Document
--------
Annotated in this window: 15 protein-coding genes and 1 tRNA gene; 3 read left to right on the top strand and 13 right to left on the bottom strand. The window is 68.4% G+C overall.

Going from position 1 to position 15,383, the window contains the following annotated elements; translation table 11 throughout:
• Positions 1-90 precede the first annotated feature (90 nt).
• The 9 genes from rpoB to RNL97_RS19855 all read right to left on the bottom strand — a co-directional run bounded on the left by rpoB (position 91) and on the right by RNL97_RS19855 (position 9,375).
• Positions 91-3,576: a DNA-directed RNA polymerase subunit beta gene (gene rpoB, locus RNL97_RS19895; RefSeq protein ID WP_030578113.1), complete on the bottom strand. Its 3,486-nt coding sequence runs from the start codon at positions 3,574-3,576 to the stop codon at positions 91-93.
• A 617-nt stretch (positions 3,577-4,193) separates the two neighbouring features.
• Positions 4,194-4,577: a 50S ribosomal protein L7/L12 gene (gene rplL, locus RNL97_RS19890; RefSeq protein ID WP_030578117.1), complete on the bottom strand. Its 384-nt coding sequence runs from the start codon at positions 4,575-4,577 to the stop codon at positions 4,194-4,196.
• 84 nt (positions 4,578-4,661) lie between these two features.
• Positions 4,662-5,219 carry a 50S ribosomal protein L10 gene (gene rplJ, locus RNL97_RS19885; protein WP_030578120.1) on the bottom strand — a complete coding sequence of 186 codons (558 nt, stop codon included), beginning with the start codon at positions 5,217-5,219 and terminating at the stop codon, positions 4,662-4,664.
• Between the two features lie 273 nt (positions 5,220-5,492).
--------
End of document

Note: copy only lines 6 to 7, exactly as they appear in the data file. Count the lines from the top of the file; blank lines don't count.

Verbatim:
• A 617-nt stretch (positions 3,577-4,193) separates the two neighbouring features.
• Positions 4,194-4,577: a 50S ribosomal protein L7/L12 gene (gene rplL, locus RNL97_RS19890; RefSeq protein ID WP_030578117.1), complete on the bottom strand. Its 384-nt coding sequence runs from the start codon at positions 4,575-4,577 to the stop codon at positions 4,194-4,196.